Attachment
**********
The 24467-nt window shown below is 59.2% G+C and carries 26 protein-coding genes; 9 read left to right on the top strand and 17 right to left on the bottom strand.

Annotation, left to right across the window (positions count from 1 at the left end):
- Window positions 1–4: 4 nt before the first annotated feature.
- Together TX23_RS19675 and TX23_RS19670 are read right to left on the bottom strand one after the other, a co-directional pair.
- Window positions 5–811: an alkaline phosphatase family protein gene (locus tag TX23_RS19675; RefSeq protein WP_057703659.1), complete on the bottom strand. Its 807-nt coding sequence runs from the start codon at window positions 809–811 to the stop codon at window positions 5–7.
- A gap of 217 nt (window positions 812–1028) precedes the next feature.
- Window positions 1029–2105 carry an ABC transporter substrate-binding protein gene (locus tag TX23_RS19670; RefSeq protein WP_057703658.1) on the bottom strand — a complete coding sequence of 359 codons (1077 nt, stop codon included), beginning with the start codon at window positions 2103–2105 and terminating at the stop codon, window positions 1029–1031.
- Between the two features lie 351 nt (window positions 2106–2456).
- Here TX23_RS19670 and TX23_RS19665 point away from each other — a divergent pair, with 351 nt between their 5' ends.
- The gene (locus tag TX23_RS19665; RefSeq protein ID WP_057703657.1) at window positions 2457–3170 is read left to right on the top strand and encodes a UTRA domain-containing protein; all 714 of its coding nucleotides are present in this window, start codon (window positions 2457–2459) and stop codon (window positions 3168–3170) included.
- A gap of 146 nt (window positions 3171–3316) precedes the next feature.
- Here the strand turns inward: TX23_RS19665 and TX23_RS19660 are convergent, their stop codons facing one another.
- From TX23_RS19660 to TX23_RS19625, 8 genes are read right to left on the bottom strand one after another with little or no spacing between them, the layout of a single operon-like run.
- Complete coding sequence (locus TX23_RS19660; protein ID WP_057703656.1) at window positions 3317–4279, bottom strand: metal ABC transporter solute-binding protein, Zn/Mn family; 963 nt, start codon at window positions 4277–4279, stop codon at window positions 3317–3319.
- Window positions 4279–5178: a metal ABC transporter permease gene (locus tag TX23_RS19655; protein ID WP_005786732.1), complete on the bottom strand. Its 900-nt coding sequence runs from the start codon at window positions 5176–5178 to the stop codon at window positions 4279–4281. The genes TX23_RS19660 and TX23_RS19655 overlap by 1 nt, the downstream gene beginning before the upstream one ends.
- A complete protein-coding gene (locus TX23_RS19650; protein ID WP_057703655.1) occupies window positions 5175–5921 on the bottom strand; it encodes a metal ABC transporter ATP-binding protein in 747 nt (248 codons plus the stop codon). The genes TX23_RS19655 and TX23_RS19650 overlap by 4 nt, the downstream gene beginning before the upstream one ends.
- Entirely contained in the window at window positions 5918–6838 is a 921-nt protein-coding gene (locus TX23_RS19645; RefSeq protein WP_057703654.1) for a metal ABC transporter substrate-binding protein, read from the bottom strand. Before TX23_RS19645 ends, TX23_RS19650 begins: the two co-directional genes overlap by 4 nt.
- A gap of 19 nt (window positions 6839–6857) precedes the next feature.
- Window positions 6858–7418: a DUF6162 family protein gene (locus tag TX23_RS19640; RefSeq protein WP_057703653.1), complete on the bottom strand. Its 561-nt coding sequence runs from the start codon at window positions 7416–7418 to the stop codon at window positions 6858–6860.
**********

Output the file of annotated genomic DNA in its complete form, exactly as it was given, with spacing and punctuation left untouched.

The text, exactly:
The 24467-nt window shown below is 59.2% G+C and carries 26 protein-coding genes; 9 read left to right on the top strand and 17 right to left on the bottom strand.

Annotation, left to right across the window (positions count from 1 at the left end):
- Window positions 1–4: 4 nt before the first annotated feature.
- Together TX23_RS19675 and TX23_RS19670 are read right to left on the bottom strand one after the other, a co-directional pair.
- Window positions 5–811: an alkaline phosphatase family protein gene (locus tag TX23_RS19675; RefSeq protein WP_057703659.1), complete on the bottom strand. Its 807-nt coding sequence runs from the start codon at window positions 809–811 to the stop codon at window positions 5–7.
- A gap of 217 nt (window positions 812–1028) precedes the next feature.
- Window positions 1029–2105 carry an ABC transporter substrate-binding protein gene (locus tag TX23_RS19670; RefSeq protein WP_057703658.1) on the bottom strand — a complete coding sequence of 359 codons (1077 nt, stop codon included), beginning with the start codon at window positions 2103–2105 and terminating at the stop codon, window positions 1029–1031.
- Between the two features lie 351 nt (window positions 2106–2456).
- Here TX23_RS19670 and TX23_RS19665 point away from each other — a divergent pair, with 351 nt between their 5' ends.
- The gene (locus tag TX23_RS19665; RefSeq protein ID WP_057703657.1) at window positions 2457–3170 is read left to right on the top strand and encodes a UTRA domain-containing protein; all 714 of its coding nucleotides are present in this window, start codon (window positions 2457–2459) and stop codon (window positions 3168–3170) included.
- A gap of 146 nt (window positions 3171–3316) precedes the next feature.
- Here the strand turns inward: TX23_RS19665 and TX23_RS19660 are convergent, their stop codons facing one another.
- From TX23_RS19660 to TX23_RS19625, 8 genes are read right to left on the bottom strand one after another with little or no spacing between them, the layout of a single operon-like run.
- Complete coding sequence (locus TX23_RS19660; protein ID WP_057703656.1) at window positions 3317–4279, bottom strand: metal ABC transporter solute-binding protein, Zn/Mn family; 963 nt, start codon at window positions 4277–4279, stop codon at window positions 3317–3319.
- Window positions 4279–5178: a metal ABC transporter permease gene (locus tag TX23_RS19655; protein ID WP_005786732.1), complete on the bottom strand. Its 900-nt coding sequence runs from the start codon at window positions 5176–5178 to the stop codon at window positions 4279–4281. The genes TX23_RS19660 and TX23_RS19655 overlap by 1 nt, the downstream gene beginning before the upstream one ends.
- A complete protein-coding gene (locus TX23_RS19650; protein ID WP_057703655.1) occupies window positions 5175–5921 on the bottom strand; it encodes a metal ABC transporter ATP-binding protein in 747 nt (248 codons plus the stop codon). The genes TX23_RS19655 and TX23_RS19650 overlap by 4 nt, the downstream gene beginning before the upstream one ends.
- Entirely contained in the window at window positions 5918–6838 is a 921-nt protein-coding gene (locus TX23_RS19645; RefSeq protein WP_057703654.1) for a metal ABC transporter substrate-binding protein, read from the bottom strand. Before TX23_RS19645 ends, TX23_RS19650 begins: the two co-directional genes overlap by 4 nt.
- A gap of 19 nt (window positions 6839–6857) precedes the next feature.
- Window positions 6858–7418: a DUF6162 family protein gene (locus tag TX23_RS19640; RefSeq protein WP_057703653.1), complete on the bottom strand. Its 561-nt coding sequence runs from the start codon at window positions 7416–7418 to the stop codon at window positions 6858–6860.